State of New York Settles With Morgan Stanley Over Hip-Hop Money Manager’s Abuses

New York’s Attorney

General Eliot Spitzer announced a settlement with investment bank Morgan Stanley

after the company came under scrutiny for fraud, when one of its brokers defrauded

15 customers out of $740,000.Gabriele

Tamar Smith, who counted DJ Clue, Fabolous, Kevin Liles and other Hip-Hop stars

and executives as clients, ran Premier Business Management L.L.C. in New York,

while working for Morgan Stanley’s White Plains office between 1997 and 2001.Smith’s

plight was chronicled in an August

2005 article in The New York Times. She

was indicted on federal charges last year and was the subject of several lawsuits

filed in New York Supreme Court in Manhattan. Smith

was accused of stealing more than $3 million dollars from clients, using some

of the money to pay other investors, while allegedly pocketing the rest.After

an investigation, Spitzer found that Smith "mismanaged customer accounts

by engaging in excessive, unauthorized and unsuitable trading, signing wire transfers

and new account documents without customer authorization and failing to inform

her clients of the risks of trading on margin"Smith,

who made over $1 million in trades on one account worth only $60,000 pocketed

more than $15,000 in commissions, while the client "lost almost everything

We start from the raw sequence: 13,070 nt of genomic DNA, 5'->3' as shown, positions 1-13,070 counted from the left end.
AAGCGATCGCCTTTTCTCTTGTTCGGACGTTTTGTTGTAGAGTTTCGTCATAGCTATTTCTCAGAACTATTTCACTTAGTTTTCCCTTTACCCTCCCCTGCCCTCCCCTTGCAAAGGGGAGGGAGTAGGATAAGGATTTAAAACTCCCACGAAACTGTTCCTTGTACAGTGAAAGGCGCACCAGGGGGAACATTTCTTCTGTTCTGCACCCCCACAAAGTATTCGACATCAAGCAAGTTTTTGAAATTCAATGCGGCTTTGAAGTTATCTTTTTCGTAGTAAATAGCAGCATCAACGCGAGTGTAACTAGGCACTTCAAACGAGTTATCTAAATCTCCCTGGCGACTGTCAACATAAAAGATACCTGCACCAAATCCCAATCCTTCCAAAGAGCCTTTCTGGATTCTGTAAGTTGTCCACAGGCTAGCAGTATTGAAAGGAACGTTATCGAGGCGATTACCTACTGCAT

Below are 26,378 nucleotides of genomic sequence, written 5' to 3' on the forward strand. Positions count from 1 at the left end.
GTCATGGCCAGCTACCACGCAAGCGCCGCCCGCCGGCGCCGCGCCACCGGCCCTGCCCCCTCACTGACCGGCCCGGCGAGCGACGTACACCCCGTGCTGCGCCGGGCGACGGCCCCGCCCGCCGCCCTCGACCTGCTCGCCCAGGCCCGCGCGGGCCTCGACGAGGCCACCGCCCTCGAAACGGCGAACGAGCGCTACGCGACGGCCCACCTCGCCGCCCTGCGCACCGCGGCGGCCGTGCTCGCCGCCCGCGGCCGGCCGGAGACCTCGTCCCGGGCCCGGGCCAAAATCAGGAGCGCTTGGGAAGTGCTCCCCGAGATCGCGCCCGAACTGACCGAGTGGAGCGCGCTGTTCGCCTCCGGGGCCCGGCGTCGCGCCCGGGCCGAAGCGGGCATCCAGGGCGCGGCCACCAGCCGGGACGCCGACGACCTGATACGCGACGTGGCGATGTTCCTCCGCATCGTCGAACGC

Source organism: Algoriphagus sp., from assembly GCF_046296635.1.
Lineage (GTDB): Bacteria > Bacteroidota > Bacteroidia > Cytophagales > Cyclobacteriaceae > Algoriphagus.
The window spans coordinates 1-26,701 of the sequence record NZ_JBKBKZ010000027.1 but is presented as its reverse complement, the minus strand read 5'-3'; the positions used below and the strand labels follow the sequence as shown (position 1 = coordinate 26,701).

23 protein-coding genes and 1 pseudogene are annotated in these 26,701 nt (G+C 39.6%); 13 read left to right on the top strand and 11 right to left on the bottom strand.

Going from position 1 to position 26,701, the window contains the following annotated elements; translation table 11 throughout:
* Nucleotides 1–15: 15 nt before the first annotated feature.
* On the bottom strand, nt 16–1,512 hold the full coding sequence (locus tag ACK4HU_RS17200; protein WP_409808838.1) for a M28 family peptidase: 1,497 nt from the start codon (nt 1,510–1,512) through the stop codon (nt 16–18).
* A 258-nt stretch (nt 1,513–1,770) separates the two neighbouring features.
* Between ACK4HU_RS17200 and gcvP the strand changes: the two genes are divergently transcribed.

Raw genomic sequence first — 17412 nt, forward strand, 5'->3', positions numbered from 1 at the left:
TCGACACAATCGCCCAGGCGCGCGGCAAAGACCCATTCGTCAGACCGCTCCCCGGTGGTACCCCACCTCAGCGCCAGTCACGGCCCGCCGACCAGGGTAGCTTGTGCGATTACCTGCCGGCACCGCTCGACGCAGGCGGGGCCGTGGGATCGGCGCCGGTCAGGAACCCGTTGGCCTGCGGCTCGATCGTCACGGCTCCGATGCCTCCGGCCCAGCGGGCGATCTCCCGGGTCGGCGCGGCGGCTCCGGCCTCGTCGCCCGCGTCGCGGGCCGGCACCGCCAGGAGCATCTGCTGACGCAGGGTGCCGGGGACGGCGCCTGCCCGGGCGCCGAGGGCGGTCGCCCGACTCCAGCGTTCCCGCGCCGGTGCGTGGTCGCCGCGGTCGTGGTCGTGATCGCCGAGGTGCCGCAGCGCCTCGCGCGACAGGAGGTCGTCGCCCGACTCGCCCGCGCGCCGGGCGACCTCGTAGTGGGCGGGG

in a year," according to Spitzer.In

another incident, Smith signed a clients name on a wire transfer document, wired

$20,000 out of a clients account and into an escrow account she controlled, in

order to close on a home she recently purchased.While

the trades generated hefty commissions for Smith, she defrauded customers who

were senior citizens or novice’s in the area of the stock market.Under

the terms of the settlement, Morgan Stanley has agreed to pay restitution in the

amount of $740,964.18, and costs and penalties totaling $300,000.Morgan

Stanley had already settled two claims with former clients of Smith’s, one for

$1.9 million and the other for $300,000. In

March of 2003 the NASD, which is the primary regulator of America’s 600,000 security

representatives, banned Smith from associating with any NASD member firm.

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